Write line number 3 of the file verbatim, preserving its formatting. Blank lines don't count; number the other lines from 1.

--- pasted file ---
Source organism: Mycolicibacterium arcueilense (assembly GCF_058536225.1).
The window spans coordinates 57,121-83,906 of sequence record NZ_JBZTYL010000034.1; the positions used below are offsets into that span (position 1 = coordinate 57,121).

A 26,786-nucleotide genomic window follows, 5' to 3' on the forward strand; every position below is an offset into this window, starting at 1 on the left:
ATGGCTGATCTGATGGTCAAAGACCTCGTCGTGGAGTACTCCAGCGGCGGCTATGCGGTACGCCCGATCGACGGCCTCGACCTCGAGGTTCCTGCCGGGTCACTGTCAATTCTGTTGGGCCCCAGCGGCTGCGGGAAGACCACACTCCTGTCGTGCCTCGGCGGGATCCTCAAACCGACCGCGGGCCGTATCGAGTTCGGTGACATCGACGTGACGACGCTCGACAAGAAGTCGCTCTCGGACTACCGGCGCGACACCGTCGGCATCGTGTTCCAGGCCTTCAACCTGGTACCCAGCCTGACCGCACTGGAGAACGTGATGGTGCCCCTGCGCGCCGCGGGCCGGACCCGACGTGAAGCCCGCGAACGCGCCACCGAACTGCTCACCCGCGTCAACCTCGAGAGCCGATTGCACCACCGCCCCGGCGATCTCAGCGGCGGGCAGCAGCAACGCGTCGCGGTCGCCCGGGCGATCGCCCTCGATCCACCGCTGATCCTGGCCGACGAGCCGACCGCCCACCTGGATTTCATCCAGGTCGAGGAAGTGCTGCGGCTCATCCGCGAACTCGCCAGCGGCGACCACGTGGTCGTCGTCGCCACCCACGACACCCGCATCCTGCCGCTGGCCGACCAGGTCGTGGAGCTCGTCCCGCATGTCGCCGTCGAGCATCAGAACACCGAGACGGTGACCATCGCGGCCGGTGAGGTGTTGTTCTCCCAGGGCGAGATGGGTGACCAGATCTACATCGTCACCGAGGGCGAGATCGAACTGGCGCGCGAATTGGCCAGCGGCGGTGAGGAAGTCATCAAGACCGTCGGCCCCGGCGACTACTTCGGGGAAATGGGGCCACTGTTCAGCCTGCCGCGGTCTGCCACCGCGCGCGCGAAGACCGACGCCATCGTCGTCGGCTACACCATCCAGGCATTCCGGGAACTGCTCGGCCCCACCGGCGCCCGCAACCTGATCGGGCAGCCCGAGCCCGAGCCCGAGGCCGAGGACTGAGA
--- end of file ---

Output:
A 26,786-nucleotide genomic window follows, 5' to 3' on the forward strand; every position below is an offset into this window, starting at 1 on the left: